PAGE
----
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2023 PhD prize winners: University of Cambridge

2023 PhD prize winners: University of Cambridge

4 July 2023
  • Quantitative Research

G-Research is committed to supporting early careers researchers in Maths and Data Science across the UK, Europe and beyond.

To that end, we run a series of PhD prizes every year where researchers at some of the world’s leading academic institutions are invited to submit PhD draft dissertations for the chance to win up to £10,000.

What the judges had to say

Our PhD prizes are run in partnership with the academic institution, and it is their panel of expert judges that decide on the eventual winners.

Rajen Shah, Professor of Statistics and G-Research prize judge, said:

“The quality of the submissions this year in particular was very high, with the material in high scoring entries of comparable calibre to papers in the very top journals or other venues of their respective fields.

“Within submissions, we were looking for a high level of innovation and potential for impact, either in practical applications and industry, or within academia. Any relevance to the analysis of financial data or decision-making is looked on favourably, but is certainly not essential, with the primary criterion being novelty.”

This was reflected in the awarding of commendations for two other entrants as well.

University of Cambridge PhD prize winners 2023

We’re thrilled to announce the winners of this year’s University of Cambridge PhD prize:

Joint first place prize winner – Barnabas Janzer

Receives £8,000

Barnabas Janzer PhD prize winner 2023

“I am a final-year PhD student studying Mathematics at the University of Cambridge. Most of my research focuses on extremal problems for graphs (and hypergraphs); optimising some properties of networks that satisfy certain restrictions.

“This generous prize by G-Research helps me continue my research on Extremal Combinatorics, and also provides very positive and motivating feedback on my work.”

Joint first place prize winner – Elliott Young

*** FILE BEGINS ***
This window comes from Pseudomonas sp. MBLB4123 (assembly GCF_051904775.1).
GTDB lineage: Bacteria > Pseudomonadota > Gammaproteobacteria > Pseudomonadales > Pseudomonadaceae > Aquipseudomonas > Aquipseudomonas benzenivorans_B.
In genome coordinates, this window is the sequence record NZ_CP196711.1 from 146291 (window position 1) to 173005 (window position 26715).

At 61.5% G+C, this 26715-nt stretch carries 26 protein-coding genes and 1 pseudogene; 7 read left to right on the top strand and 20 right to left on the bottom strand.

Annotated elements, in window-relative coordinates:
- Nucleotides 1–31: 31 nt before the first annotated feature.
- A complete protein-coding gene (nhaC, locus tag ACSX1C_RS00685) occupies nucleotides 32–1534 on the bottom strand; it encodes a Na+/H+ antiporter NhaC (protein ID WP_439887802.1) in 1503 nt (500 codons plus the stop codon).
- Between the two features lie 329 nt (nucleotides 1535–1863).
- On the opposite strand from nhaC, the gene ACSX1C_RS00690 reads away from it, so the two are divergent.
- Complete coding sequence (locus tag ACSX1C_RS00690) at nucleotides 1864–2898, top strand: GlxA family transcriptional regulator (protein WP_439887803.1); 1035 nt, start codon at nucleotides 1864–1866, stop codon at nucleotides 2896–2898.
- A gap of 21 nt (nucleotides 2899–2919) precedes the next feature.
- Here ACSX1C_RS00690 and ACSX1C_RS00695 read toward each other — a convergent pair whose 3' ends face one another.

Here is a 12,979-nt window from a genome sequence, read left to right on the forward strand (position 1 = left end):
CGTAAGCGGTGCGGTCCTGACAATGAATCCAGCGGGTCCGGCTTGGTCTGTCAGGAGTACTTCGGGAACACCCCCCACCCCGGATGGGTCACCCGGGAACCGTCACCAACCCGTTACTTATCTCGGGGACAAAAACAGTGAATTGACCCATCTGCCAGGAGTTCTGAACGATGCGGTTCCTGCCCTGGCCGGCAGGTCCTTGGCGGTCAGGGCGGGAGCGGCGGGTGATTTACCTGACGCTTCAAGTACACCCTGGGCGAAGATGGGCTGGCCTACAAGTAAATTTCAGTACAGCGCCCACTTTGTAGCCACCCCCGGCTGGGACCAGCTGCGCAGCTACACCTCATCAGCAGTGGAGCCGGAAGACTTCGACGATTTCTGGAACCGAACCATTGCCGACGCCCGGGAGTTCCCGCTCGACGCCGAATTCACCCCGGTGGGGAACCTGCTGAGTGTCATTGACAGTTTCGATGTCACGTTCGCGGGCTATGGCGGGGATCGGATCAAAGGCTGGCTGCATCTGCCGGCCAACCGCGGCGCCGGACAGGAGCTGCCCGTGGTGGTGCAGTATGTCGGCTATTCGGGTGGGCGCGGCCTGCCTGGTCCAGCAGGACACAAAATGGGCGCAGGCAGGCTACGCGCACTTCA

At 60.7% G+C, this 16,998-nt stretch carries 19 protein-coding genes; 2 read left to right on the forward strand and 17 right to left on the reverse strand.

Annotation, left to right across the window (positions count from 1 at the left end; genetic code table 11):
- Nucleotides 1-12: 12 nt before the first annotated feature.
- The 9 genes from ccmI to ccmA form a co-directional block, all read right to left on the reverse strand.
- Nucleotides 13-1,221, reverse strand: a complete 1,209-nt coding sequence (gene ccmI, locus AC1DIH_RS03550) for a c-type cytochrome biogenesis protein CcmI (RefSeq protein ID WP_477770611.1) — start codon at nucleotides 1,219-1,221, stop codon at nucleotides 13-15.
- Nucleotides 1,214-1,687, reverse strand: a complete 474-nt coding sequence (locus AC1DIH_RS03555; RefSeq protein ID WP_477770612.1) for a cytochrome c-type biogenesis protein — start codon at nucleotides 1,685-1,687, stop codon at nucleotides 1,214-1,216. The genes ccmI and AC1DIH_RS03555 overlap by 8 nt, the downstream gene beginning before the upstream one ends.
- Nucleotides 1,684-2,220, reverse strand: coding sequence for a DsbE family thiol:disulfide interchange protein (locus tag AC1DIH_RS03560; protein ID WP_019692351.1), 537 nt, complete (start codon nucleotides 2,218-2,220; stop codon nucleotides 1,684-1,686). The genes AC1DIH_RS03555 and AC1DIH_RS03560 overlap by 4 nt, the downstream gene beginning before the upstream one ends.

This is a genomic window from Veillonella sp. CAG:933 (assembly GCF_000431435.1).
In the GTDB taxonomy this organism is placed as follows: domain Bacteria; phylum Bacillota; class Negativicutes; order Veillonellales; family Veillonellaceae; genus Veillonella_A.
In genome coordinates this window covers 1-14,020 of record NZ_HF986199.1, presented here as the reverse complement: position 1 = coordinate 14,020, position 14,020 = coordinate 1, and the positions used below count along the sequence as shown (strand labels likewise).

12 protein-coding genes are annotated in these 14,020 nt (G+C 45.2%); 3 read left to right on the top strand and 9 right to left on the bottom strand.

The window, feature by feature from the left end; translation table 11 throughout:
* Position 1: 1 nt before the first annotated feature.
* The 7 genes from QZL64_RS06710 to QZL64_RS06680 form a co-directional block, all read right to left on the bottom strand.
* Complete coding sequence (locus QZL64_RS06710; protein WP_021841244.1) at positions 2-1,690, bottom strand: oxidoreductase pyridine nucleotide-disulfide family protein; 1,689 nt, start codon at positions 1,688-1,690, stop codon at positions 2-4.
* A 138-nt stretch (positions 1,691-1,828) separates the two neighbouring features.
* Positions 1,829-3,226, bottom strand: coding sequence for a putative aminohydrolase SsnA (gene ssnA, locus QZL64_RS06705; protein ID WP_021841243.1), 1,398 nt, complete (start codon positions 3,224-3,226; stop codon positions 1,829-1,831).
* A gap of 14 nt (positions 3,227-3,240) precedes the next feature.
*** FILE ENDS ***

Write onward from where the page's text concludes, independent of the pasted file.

Receives £8,000

Elliot Young PhD prize winner 2023

“I am a PhD student at the Statistics Laboratory at the University of Cambridge and my current research focuses on semi and non-parametric inference, with a focus on new theoretical underpinnings that apply to real-world problems and data.

“My interests also span causal inference, robust statistics, statistical learning theory and high dimensional statistics.

“My first paper takes a fresh perspective on analysing grouped data in semiparametric settings. I look at the intricacies of how existing classical methods for modelling the interdependencies in data can exhibit suboptimal behaviour in real-world scenarios by resting too heavily on certain (likely untrue) model assumptions. To address this, I propose a robust methodology that utilises nonparametric and machine learning methods, providing an optimal alternative.”

Highly commended – Vidhi Lalchand

Receives £1,000

Vidhi Lalchand PhD prize winner 2023

“Functions describe the world. My research looks at modelling functions through the lens of probability, more specifically using Gaussian processes.

“While this is a classical paradigm, my focus is on reinvigorating GP models with a view to making them more adaptive, automatic and expressive; taking away the onus a bit more from human design and letting the data speak for itself.

“My thesis looks at several approaches on how exactly one can go about doing this.”

Highly commended – Andjela Sarkovic

Receives £1,000

Andjela Sarkovic PhD prize winner 2023

“I am currently researching the subject of mixing times of Markov chains, which is a branch of Probability that examines the rate at which Markov chains converge to their invariant distribution.

“Some Markov chains exhibit a peculiar behaviour known as the cut-off phenomenon, where they take a considerable amount of time to start approaching their invariant distribution, but then suddenly mix completely within a short time frame.

“My objective is to uncover additional insights into the sufficient conditions that may imply the presence of a cut-off phenomenon in general.

“In order to support my future research, I plan to use the G-research PhD prize to help cover the expenses associated with research visits.”

Congratulations to all of our winners!

Interested in finding funding for your research?

Alongside our PhD prizes in maths and data science, G-Research runs a monthly grant for early careers researchers, where you can receive up to £2,000 in funding.

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